If you’ve never owned an electric fireplace, it seems impossible to believe that they can be more efficient and less expensive to run, than gas fireplaces. After all, they run on electricity! For decades, we’ve been told that natural gas is an efficient way to heat our homes – better than electric heat or oil – and we’ve converted to high-efficiency natural gas furnaces to save on home heating costs. How can natural gas NOT be the most efficient, and less costly, way to operate our fireplaces? As obvious as it may sound, we must point out that furnaces and fireplaces work quite differently. While both burn gas to create heat, your furnace does so far more efficiently than a gas fireplace.
Based on current Ontario rates for natural gas and electricity, it costs roughly $250 to $500 per year to run a gas fireplace, compared to $50 to $80 per year to operate an electric fireplace. And, you will be able to run the electric fireplace all year, not just when it’s very cold. Here’s a breakdown of the key drawbacks with gas fireplaces, when it comes to efficiency:
- Gas fireplaces must be vented to the exterior of the home, and that means that some of the heat that’s being generated is lost through the vent or chimney. Compare that to an electric fireplace, in which there is no combustion. It requires no venting, so all the heat stays in the room.
- Gas fireplaces burn natural gas to create a flame, and because gas is burning, it creates heat whether you need it or not. It’s not possible to burn something without creating heat, and there’s no way to have a gas flame without heat being produced. In an electric fireplace, the heater is created separately from the flame, and may be turned on or off while the flame stays on. When an electric fireplace is running without the heater turned on, only lightbulbs are being powered; today, most of those bulbs are LED’s, which use very little power. This means that the cost of running the electric ‘flame’ is far less than burning natural gas to create a flame.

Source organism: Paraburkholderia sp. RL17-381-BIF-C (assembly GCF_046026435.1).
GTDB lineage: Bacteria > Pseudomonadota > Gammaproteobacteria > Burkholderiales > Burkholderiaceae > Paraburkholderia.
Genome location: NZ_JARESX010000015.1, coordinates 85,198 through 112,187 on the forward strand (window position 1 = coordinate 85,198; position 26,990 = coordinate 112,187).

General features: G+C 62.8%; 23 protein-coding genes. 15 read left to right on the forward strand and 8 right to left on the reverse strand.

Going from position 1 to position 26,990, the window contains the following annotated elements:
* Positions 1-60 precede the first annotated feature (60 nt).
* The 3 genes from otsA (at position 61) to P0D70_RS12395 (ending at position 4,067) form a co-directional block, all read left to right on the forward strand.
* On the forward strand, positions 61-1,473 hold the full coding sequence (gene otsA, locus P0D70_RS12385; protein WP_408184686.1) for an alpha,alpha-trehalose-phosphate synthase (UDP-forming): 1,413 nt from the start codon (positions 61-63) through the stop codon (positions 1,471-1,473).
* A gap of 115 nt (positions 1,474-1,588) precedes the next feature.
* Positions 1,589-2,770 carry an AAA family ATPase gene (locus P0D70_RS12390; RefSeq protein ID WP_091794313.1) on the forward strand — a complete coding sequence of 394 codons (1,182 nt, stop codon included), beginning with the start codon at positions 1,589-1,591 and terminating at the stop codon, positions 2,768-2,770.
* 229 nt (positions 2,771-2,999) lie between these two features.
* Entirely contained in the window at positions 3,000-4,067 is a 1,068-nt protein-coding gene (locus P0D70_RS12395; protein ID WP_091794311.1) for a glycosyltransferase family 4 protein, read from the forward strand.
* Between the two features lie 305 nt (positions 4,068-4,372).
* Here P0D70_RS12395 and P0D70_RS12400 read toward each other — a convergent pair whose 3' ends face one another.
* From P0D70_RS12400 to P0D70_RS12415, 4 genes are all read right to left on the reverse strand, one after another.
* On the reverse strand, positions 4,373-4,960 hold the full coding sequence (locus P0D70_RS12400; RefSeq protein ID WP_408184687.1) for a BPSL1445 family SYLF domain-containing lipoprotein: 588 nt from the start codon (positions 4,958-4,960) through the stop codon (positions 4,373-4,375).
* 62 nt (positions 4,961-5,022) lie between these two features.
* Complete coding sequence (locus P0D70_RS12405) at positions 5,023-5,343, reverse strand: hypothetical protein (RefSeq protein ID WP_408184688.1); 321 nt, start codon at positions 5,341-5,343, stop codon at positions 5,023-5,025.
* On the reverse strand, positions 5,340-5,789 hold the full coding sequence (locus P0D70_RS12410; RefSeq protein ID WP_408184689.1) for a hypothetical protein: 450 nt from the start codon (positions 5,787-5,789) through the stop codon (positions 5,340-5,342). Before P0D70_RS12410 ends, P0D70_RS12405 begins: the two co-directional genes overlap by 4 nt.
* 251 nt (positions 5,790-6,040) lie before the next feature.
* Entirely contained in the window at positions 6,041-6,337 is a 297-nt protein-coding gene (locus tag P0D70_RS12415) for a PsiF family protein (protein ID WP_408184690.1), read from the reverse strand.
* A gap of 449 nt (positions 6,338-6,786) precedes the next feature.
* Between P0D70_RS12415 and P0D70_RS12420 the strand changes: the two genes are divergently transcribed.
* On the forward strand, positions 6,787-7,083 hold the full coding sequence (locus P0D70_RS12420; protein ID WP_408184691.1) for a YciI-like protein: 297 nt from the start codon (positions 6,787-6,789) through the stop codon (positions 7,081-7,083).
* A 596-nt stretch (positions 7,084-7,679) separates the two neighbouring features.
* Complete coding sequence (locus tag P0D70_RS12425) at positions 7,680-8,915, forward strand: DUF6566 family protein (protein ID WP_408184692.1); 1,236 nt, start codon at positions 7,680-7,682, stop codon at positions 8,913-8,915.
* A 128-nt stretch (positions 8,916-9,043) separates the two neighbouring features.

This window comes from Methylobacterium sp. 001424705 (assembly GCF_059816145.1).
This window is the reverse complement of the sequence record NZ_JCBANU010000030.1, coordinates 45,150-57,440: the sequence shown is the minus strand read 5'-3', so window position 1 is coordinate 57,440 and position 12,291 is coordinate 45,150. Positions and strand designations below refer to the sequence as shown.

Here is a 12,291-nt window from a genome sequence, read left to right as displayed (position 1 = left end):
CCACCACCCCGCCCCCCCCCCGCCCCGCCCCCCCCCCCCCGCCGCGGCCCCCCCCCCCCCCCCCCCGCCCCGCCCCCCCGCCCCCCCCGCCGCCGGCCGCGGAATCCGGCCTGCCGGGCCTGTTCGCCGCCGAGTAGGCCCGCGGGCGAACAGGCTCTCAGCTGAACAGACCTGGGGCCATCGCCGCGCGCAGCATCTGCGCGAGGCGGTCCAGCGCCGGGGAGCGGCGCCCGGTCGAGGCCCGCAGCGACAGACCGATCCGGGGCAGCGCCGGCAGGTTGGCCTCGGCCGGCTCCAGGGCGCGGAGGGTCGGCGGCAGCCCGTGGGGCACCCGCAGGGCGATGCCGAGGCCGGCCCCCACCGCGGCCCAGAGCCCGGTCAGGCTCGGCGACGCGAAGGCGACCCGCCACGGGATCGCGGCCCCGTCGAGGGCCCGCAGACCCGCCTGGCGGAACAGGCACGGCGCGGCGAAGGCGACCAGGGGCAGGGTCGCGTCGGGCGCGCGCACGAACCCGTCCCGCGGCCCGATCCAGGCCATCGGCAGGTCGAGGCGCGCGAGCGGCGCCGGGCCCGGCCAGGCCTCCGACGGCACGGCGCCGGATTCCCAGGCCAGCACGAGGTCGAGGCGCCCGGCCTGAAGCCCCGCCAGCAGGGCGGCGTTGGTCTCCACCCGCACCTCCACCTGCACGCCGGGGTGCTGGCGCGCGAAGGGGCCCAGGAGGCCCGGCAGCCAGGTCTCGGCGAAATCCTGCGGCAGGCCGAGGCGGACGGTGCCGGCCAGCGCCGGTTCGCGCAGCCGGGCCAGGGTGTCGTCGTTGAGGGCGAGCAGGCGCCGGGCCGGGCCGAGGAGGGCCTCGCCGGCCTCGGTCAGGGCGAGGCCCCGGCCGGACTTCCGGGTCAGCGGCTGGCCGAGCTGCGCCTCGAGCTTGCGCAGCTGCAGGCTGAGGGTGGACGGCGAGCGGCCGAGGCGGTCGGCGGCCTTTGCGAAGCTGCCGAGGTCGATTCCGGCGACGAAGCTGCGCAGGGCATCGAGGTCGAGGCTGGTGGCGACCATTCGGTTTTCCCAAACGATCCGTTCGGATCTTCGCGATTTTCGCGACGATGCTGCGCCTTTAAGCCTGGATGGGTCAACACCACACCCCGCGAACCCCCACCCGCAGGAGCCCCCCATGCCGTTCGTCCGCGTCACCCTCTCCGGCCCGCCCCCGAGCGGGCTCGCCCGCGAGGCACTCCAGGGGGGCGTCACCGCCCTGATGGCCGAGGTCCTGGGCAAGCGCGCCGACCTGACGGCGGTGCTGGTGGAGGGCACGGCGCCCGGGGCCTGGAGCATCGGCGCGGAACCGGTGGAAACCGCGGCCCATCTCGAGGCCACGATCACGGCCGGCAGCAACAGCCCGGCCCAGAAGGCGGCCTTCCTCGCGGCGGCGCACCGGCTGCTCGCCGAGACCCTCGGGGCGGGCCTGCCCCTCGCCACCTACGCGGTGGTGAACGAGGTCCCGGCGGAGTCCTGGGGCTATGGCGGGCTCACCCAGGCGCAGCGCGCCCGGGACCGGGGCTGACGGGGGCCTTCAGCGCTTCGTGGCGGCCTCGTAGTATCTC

- Gas fireplaces are too hot for effective zone heating, i.e. heating only the rooms you wish to be in. In Spring and Fall, you can reduce the amount of time that you run the furnace, by running a fireplace in the mornings and evenings, providing heat only in those areas that you are using. Once the desired room temperature is reached the gas fireplace must be turned off to avoid over-heating. If left running, a gas fireplace may also trigger the central heating system to turn itself off in the rest of the house. Because the heater on an electric fireplace can cycle on and off to adjust to the room temperature, there’s no need to produce (and pay for!) excess heat that you don’t need, as you would with a gas fireplace. When the heater on an electric fireplace shuts off, the flame keeps going; with gas fireplaces, the flame and the heater are interconnected, and they turn on and off at the same time.
- Gas fireplaces in the latest wide linear designs burn far more gas than most homeowners need or want, limiting their practical use. There are ways of drawing the heat away from the unit and venting it out the chimney to minimize the heat in the room without affecting the flame, in which case you are for enough gas to heat your entire home, just to have a nice flame. With an electric fireplace, you can have a fireplace as wide as 144”, and it will still only provide the amount of heat you want or need in the room. The cost of burning gas to create a linear ‘ribbon’ of flame far exceeds the cost of the LED bulbs to create the same effect in an electric fireplace (fireplaces with LED bulbs cost less than a penny an hour to operate.)
In spite of talk of rising electricity rates, there is no rate in sight that will possibly make it more expensive to run an electric fireplace than a gas fireplace. It’s time to differentiate between heating our homes with gas (efficient!) and running our fireplaces with gas (inefficient!) and consider electric fireplaces for year-round ambiance.